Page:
Northwest Notes: Thomas, Plumlee, Rose, Wolves

Isaiah Thomas hasn’t played since signing with the Nuggets over the summer, but he is having a huge impact on the team, writes Mike Singer of The Denver Post. Thomas has become a mentor to younger players and a vocal leader on an otherwise quiet team.

“To have his voice in our locker room, to help some of these younger guys out, it takes a lot of load off myself,” said Paul Millsap, the only other player on Denver’s roster older than 30.

Thomas expects to return soon from a lingering hip injury and hopes to re-establish himself after a nightmarish 2017/18 season that began with a trade out of Boston, where had become a fan favorite and an MVP candidate. He missed his first two months in Cleveland, then took the blame for the team’s defensive and chemistry problems when he did start playing. The Cavaliers shipped him to the Lakers, who elected not to re-sign him when the season ended.

“For my wife and my family, it’s definitely been difficult,” Thomas said. “At the end of the day, I’m human. I’ve been three places in less than one year, so it’s like, I’m tired of moving.”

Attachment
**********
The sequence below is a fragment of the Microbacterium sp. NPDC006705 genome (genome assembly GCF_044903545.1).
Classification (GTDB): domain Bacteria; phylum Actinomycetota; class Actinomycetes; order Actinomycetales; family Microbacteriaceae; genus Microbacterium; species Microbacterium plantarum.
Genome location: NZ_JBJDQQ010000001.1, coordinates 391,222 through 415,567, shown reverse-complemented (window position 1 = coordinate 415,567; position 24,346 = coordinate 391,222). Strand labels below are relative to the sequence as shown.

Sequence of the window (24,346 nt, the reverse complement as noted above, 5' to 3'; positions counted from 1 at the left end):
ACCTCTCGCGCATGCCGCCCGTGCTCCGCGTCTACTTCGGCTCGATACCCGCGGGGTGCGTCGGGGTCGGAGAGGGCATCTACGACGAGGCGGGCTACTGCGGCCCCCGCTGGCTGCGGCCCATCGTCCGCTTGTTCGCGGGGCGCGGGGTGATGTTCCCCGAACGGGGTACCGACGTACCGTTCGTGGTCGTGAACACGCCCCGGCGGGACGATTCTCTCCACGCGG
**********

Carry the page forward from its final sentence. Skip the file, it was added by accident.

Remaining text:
There’s more from the Northwest Division:

  • Mason Plumlee‘s teammate’s consider him the NBA’s “most underrated player,” Singer relays in a separate story. Although his stats aren’t impressive, Plumlee leads the Nuggets in field goal percentage, takes the toughest assignments on defense and is an important part of a bench unit that is tied for the second-highest plus-minus rating in the league. Coach Michael Malone believes Plumlee should be considered as a Sixth Man of the Year candidate, even though the award usually goes to big scorers.
  • Timberwolves guard Derrick Rose also wants to be considered for the Sixth Man award, according to Chris Pine of The Star Tribune. The former MVP has settled into a reserve role since coming to Minnesota and is averaging 19.3 points per game while shooting a career high .494 from 3-point territory. “I would like winning Sixth Man of the Year,” Rose said. “I don’t think that’s anything bad to say or a bad goal with me coming off the bench. I want to be the best bench player.”
  • Adding Robert Covington and Dario Saric in the Jimmy Butler trade has turned the Timberwolves into a much better rebounding team, Pine notes in the same story. Since the deal, Minnesota has upped its defensive rebounding percentage from 67% to 73%.

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